Taking Ownership of Professional Mistakes



Sending an email to the wrong person, missing a deadline, etc. – the possibilities are seemingly endless to the mistakes you can make at work. Making a mistake in the workplace can feel devastating since there’s so much at stake, from your reputation to actual money if your error has financial implications. There’s a silver lining to professional mistakes - how you handle your slipups is a major indicator to your superiors to the type of employee you are. Learn how to take ownership of professional mistakes in a way that improves your career:

  • Be Transparent About Your Responsibility

It can be tempting to try to cover up your mistake, but the ramifications will be much worse if you’re dishonest on top of it. Inform your boss about what has happened as soon as possible. Stick to the facts and hold yourself accountable without making excuses, no matter how valid. Hearing excuses can further frustrate your boss in an already negative situation and question your abilities. For example, if you blame a slip-up on being overwhelmed, your boss could take that as a sign that you can’t handle stress.  Simply admit your mistake, apologize and get ready to deal with the ramifications.

  • Amend the Situation

Once you admit to your responsibility in the mistake, the next step to taking ownership is to do whatever it takes to rectify the situation. Fixing the situation will likely vary depending on the specific nature of the mistake and its effects. This is the perfect time to show your critical thinking and problem solving skills.

Tell your boss exactly what you will do the repair the situation at hand, as well as what steps you will be taking in the immediate future to ensure it doesn’t happen again. Remember, bosses are typically most concerned that their employees take mistakes seriously and won’t repeat the behavior, so alleviate those concerns the best you can.

  • Ask for Perspective

When the dust has settled and your mistake and any consequences are handled, you may understandably be concerned about how it may impact your reputation and career. Ruminating over the mistake will give you unnecessary anxiety, so discussing the situation with a third party may help you be realistic about the outcome. Talk to a trusted mentor and ask how he or she handled professional mistakes in the past. Getting the perspective of someone more experienced than you (who has likely made his or her fair share of mistakes throughout the years) can help you feel better and know you’re not alone.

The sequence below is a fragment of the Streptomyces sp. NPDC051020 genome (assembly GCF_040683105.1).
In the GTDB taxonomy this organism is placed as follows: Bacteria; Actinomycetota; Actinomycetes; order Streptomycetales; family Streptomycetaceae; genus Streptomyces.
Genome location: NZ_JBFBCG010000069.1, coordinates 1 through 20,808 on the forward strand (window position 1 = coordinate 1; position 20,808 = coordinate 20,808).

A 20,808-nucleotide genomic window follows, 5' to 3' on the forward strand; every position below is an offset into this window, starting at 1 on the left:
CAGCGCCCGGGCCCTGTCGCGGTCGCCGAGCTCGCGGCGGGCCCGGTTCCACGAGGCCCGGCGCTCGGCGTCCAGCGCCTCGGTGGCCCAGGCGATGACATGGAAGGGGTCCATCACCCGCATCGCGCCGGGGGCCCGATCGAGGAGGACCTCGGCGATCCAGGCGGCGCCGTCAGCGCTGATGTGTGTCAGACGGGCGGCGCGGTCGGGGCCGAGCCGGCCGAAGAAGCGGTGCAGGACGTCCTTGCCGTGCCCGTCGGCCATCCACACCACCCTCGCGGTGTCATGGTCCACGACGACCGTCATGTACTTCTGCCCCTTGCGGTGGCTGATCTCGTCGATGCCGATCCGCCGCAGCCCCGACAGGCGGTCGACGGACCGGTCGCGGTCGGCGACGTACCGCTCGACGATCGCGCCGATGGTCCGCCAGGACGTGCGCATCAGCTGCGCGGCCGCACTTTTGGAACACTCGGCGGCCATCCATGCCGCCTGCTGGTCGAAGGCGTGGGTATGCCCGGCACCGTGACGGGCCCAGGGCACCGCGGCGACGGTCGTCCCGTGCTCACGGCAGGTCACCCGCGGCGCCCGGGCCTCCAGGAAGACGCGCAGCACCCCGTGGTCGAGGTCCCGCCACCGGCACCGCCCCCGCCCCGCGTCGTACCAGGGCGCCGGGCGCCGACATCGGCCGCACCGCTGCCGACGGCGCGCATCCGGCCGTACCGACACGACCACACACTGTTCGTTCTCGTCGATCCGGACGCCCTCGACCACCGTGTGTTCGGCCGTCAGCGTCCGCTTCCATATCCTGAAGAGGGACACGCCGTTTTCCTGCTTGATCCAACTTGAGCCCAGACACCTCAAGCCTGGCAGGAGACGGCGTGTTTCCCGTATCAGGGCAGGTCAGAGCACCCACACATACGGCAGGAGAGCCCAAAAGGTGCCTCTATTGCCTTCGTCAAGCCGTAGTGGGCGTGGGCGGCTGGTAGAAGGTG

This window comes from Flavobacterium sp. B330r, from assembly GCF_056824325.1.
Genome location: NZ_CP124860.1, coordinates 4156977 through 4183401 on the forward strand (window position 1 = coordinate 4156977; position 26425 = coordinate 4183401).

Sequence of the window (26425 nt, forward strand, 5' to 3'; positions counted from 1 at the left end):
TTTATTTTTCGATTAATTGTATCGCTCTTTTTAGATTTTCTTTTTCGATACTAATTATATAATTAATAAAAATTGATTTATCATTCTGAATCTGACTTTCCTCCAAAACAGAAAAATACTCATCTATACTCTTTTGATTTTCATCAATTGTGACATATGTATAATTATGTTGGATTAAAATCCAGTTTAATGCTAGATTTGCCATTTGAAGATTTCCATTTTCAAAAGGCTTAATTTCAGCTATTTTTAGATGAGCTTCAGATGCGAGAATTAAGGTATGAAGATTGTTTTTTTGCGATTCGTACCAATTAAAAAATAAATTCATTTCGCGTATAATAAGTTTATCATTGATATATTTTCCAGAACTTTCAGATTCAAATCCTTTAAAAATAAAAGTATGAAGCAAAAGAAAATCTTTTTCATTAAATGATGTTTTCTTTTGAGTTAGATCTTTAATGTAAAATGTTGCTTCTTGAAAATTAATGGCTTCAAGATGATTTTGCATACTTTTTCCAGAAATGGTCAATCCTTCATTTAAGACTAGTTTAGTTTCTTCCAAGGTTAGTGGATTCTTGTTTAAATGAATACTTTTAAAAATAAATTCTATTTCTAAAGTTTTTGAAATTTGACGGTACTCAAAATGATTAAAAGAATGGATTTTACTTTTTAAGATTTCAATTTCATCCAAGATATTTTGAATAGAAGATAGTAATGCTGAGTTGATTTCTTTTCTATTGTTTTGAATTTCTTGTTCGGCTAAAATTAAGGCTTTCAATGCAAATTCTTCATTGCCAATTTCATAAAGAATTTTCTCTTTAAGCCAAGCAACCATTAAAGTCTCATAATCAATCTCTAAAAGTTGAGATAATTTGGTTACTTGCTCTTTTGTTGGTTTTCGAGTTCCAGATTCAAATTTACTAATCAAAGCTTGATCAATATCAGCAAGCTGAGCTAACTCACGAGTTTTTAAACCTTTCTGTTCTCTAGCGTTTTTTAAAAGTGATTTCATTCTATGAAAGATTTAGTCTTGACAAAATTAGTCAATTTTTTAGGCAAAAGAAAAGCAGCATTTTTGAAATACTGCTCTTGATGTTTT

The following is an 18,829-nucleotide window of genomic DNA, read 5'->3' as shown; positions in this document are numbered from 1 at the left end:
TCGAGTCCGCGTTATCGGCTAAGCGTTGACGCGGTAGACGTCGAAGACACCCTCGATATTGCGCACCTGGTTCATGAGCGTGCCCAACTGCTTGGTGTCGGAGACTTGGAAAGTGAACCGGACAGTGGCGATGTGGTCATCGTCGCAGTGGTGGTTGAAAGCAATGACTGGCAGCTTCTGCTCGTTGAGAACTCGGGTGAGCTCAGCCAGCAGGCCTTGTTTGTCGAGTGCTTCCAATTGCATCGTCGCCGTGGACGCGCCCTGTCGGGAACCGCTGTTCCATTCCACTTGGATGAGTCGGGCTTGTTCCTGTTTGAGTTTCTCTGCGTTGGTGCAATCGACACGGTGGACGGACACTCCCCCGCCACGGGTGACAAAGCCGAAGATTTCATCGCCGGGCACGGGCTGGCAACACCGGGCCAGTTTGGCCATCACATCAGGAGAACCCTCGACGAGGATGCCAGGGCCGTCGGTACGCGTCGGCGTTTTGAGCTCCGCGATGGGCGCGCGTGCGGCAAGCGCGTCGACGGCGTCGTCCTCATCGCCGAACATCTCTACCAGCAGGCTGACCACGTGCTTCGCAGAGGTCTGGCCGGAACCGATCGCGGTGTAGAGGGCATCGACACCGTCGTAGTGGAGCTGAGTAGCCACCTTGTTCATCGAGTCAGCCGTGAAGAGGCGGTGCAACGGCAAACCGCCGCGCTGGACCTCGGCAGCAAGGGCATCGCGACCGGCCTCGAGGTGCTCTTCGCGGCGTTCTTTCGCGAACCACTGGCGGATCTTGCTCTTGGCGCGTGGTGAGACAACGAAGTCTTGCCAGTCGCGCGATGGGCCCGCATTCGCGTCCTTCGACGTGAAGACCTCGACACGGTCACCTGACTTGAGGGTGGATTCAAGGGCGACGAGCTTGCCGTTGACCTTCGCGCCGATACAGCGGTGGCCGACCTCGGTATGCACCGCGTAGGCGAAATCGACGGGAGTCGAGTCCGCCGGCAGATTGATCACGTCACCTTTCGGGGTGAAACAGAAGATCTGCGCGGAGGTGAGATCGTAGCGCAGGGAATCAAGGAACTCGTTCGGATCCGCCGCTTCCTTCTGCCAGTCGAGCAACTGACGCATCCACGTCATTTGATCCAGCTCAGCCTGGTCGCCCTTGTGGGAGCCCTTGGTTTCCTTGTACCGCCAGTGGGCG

• Find the Positive Aspects

Taking ownership of professional mistakes in an effective manner ideally involves learning and ultimately becoming a better worker. Once the logistics have been handled, set aside some time to objectively brainstorm about what lead to you making the mistake, and what you can do to improve your performance at work. For example, if you completely spaced and missed a major deadline, outline solutions to improve your challenges with time management and organization. Focusing on solutions is empowering because it gives you back some of the control you lost initially after a mistake.

  • Move Forward

Don’t let an error at work question your confidence in yourself. Self-improvement can’t occur if you have negative self-talk. All of your hard work doesn’t negate your skills and accomplishments that you’ve achieved. As time passes, your mistake will be seem less consequential to others, but dwelling on it and being afraid of repeating it can become a self-fulfilling prophecy. Instead, keep looking toward the future and set new professional goals to work toward.

Professional mistakes may feel like the end of your career at the time, but even the most successful and confident CEOs have made a blunder in their time. Approach the aftermath with strength and strategy and you can turn a mistake into a learning experience and ultimately better your career development. 

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